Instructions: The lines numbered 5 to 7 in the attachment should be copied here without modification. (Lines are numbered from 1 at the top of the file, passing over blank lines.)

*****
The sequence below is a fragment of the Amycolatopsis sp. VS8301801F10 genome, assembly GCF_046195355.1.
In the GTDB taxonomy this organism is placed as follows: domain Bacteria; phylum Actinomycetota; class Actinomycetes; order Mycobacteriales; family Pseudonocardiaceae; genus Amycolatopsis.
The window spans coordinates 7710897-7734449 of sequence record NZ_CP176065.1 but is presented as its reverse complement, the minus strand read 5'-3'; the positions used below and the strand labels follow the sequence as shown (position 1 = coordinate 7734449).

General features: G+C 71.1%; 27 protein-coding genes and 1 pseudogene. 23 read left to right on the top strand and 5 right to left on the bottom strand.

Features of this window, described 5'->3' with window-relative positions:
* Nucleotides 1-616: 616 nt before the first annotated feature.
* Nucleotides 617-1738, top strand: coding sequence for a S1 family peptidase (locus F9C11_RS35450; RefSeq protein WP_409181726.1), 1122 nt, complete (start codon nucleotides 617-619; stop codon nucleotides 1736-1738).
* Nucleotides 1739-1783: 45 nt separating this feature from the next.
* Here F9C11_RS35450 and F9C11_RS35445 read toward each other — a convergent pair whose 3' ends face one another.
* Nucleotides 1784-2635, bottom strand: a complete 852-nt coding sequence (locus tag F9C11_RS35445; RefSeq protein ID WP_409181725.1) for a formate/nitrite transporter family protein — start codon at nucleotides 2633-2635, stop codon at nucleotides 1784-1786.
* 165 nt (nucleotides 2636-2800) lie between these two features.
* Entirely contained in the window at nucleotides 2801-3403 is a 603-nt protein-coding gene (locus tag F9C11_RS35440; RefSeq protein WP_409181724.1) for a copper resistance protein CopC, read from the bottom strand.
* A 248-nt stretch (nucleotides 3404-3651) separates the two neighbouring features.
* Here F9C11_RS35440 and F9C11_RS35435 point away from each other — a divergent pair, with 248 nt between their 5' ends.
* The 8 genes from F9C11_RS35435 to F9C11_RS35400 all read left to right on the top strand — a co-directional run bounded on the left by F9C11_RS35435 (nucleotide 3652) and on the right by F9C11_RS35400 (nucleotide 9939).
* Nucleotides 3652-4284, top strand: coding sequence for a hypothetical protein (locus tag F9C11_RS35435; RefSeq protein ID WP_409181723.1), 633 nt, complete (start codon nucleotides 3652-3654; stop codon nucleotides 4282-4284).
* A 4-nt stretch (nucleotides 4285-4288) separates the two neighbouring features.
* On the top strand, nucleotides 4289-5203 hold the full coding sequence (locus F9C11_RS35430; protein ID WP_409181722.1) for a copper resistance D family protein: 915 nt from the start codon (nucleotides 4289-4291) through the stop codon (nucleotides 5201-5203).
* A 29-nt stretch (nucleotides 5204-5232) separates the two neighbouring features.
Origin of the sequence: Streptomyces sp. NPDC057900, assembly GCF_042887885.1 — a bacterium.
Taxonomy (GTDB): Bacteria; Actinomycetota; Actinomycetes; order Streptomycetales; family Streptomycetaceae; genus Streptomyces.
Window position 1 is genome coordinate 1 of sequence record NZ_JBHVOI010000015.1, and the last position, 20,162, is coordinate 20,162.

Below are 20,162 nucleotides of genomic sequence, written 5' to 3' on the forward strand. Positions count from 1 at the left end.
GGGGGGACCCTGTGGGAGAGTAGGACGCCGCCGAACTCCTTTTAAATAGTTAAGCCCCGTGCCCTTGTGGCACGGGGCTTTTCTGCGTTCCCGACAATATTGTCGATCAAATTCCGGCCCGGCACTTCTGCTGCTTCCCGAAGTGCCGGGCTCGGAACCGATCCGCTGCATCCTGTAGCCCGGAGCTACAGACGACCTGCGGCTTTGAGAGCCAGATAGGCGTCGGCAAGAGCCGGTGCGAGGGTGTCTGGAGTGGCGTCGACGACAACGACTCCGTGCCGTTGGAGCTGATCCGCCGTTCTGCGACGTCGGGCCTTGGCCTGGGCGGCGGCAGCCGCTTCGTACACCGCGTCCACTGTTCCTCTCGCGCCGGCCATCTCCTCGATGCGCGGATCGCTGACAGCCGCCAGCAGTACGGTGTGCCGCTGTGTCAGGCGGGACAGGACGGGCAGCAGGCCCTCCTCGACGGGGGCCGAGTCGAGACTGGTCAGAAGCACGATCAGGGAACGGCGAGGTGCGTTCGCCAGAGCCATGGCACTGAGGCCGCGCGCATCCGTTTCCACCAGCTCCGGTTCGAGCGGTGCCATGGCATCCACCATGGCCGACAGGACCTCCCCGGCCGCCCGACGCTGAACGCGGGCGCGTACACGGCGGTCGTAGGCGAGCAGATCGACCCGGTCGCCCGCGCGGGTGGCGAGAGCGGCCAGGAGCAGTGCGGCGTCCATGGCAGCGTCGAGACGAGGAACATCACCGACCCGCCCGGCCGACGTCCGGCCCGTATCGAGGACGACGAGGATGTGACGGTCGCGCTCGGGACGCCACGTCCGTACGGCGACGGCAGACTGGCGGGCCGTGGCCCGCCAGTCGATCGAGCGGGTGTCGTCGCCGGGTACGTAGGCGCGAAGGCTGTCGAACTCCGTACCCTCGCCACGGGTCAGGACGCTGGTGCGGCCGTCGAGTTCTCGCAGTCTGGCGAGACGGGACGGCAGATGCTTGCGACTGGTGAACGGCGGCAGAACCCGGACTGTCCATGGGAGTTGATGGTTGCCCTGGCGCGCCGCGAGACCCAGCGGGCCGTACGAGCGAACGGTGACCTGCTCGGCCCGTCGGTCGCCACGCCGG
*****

Features of this window, described 5'->3' with window-relative positions:
* Nucleotides 1-616: 616 nt before the first annotated feature.
* Nucleotides 617-1738, top strand: coding sequence for a S1 family peptidase (locus F9C11_RS35450; RefSeq protein WP_409181726.1), 1122 nt, complete (start codon nucleotides 617-619; stop codon nucleotides 1736-1738).